Cab drivers awarded for accessible service

April 4, 2010 8:30:47 AM PDT
Since 2001, the city of Chicago has been awarding cab drivers who go beyond their duties transporting people with disabilities.The award is a medallion worth $180,000 and an opportunity to purchase their own cab.

Every year, outstanding taxi drivers are nominated for the excellence award by passengers and/or their families.

The 2009 winners, Clifton Plaxico and Almas Weldingwala, deserved their awards. In 1998, Plaxico lost his job.

" I lost my job of 22 years with one company and never thought in a million years I'd be driving a cab," he said.

To support his family, Plaxico started driving accessible cabs.

"Without the access to this type of vehicle, their lives could be pretty tough," the driver said.

One of his regular passenger was Aaron Barg, who died earlier this year. His father, Steve, says it was a weekly commitment.

"Aaron went to a special school in Glen Ellyn called the Phillip J. Rock Schooling Center for deaf and blind children. So, he was transported from our house in Grayslake up on the northern suburbs," said Steve Barg. "Clifton was the taxi driver for our son, Aaron, for six years back and forth to school."

" We developed a really great relationship with Cliff over the years. It was a very trusting relationship for us because Aaron our son was deaf, blind and wheelchair-bound," said the father. "So, every year we wrote letters to support his application. We did that for, I think, five years and then it paid off this year. So, we couldn't be happier for Cliff."

"And the first thing I did was to purchase my own vehicle. As opposed to purchasing a regular sedan, I chose to purchase a wheelchair vehicle that's accessible," said Plaxico.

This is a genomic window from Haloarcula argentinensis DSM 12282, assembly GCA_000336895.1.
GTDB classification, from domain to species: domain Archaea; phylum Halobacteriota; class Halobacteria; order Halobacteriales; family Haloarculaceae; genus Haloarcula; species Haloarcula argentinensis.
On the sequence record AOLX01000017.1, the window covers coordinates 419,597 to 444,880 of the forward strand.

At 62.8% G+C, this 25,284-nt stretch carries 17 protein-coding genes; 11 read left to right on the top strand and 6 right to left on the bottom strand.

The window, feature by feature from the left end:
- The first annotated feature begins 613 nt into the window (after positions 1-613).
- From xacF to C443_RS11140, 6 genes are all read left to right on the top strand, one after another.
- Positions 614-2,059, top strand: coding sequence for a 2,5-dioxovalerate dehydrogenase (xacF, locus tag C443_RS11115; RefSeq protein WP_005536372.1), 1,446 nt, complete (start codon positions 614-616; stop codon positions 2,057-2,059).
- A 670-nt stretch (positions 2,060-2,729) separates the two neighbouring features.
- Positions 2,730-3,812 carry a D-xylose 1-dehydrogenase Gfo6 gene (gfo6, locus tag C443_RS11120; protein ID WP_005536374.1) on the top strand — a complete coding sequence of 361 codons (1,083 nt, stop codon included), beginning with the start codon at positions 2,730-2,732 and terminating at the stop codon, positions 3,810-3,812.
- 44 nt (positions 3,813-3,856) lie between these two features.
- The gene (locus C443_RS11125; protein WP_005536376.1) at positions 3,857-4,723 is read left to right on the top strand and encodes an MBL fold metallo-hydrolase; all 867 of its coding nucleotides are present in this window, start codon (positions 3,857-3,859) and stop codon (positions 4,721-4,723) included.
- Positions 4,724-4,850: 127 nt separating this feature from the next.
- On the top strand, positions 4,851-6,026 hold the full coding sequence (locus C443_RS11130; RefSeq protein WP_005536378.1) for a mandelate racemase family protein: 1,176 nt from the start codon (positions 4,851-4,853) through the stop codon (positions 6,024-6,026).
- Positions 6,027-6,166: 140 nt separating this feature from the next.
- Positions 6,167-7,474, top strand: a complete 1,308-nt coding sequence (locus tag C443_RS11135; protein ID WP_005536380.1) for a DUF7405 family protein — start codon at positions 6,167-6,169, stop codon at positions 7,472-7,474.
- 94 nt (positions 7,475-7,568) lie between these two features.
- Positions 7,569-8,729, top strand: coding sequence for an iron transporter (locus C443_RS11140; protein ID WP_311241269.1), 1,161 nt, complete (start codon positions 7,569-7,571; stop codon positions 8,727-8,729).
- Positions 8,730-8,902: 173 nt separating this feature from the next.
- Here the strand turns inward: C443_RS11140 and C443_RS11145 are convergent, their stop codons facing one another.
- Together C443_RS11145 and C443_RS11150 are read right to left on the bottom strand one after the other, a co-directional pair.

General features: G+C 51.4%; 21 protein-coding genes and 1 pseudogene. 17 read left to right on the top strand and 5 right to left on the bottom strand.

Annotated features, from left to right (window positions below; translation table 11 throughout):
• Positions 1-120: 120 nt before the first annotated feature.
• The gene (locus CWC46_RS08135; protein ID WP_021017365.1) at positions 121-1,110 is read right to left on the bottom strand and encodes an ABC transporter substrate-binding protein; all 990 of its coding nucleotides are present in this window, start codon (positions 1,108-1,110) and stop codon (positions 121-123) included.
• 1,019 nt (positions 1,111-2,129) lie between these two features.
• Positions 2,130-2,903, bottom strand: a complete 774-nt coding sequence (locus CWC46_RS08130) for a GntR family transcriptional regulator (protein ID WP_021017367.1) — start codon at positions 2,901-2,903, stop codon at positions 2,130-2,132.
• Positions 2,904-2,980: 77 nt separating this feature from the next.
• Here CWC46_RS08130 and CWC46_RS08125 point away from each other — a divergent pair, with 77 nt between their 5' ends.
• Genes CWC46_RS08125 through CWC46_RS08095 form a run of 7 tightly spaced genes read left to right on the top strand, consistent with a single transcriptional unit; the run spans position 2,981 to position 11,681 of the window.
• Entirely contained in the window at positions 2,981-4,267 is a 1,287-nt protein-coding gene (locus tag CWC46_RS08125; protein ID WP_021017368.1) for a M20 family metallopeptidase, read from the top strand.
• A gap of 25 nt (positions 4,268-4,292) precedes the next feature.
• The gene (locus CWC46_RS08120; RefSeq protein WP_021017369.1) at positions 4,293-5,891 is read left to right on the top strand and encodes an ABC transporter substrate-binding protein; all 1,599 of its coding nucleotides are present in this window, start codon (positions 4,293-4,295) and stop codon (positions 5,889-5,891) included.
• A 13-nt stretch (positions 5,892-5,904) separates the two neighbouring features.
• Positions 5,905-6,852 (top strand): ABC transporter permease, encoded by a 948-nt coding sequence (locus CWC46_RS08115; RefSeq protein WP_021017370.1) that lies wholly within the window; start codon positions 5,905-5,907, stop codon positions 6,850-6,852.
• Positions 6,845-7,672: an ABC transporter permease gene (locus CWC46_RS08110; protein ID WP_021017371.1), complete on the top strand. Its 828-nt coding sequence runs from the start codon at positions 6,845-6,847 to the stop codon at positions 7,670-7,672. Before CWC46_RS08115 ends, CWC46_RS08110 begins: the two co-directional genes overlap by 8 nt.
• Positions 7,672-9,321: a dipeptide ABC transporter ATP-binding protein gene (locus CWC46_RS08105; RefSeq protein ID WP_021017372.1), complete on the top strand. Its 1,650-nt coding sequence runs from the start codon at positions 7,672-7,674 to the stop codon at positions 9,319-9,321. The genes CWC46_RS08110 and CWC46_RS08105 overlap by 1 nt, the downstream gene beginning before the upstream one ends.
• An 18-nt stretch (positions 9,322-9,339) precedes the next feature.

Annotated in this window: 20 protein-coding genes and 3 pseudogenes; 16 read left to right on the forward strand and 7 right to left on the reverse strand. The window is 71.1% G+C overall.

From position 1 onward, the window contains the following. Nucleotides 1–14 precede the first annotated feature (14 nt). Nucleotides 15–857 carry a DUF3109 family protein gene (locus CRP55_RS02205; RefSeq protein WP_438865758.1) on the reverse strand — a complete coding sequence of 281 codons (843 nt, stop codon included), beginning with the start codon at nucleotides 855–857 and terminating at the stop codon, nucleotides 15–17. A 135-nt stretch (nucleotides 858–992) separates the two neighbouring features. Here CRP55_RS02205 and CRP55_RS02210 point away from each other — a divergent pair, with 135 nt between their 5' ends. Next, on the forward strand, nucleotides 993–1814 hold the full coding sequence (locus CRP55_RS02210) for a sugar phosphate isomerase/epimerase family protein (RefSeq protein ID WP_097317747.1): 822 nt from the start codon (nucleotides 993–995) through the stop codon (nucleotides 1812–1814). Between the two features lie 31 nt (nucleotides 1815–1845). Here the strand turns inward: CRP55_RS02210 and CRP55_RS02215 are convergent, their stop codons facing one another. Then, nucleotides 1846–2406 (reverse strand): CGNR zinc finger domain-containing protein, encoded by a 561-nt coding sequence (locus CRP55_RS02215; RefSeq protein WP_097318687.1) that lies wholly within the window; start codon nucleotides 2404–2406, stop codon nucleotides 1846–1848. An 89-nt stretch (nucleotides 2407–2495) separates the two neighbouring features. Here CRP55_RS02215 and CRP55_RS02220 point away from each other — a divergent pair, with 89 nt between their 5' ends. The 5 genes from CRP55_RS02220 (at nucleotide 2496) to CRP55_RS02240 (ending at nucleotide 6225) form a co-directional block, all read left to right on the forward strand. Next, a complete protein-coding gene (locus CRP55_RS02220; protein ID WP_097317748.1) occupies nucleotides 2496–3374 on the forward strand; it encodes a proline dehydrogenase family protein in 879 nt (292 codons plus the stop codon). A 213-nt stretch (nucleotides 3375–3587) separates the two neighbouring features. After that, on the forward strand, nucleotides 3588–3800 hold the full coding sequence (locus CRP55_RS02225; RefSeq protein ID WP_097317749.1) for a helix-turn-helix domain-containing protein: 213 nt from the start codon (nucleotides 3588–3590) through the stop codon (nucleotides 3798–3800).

Almas Weldingwala, the other winner, has been driving an accessible cab for five years.

" It's great; it's wonderful. You meet lot of interesting people, and you know it's really very nice to drive this," Weldingwala said.

Perry Smith is one of his regular passengers.

"You know he goes beyond just being a cab driver to doing special things for people like, one time, it was a warm day in June. I called for a ride and it came very quickly, and between the time I called him, I got really sick. My breath was short, and he helped me to breathe better," Smith said.

"Then, he took me to the hospital, didn't worry about his pay or none of that," said Smith.

Almas Weldingwala is in the process of buying his own accessible taxi.

Chicago's Dept. of Business Affairs and Consumer Protection Commissioner Norma Reyes says they have 100 accessible cabs on the streets.

"One of the things we've really integrated into the learning and taxi education program is about the customer. The customer, a person with a disability, because the reality is that is a customer that is a missed opportunity for you if you do not provide them service," said Reyes.

Nomination forms for the cab driver excellence awards will be available online in the fall. Nominations must come from people who use the taxis and services.

For more information, visit the City of Chicago Dept. of Business Affairs and Consumer Protection Web site.


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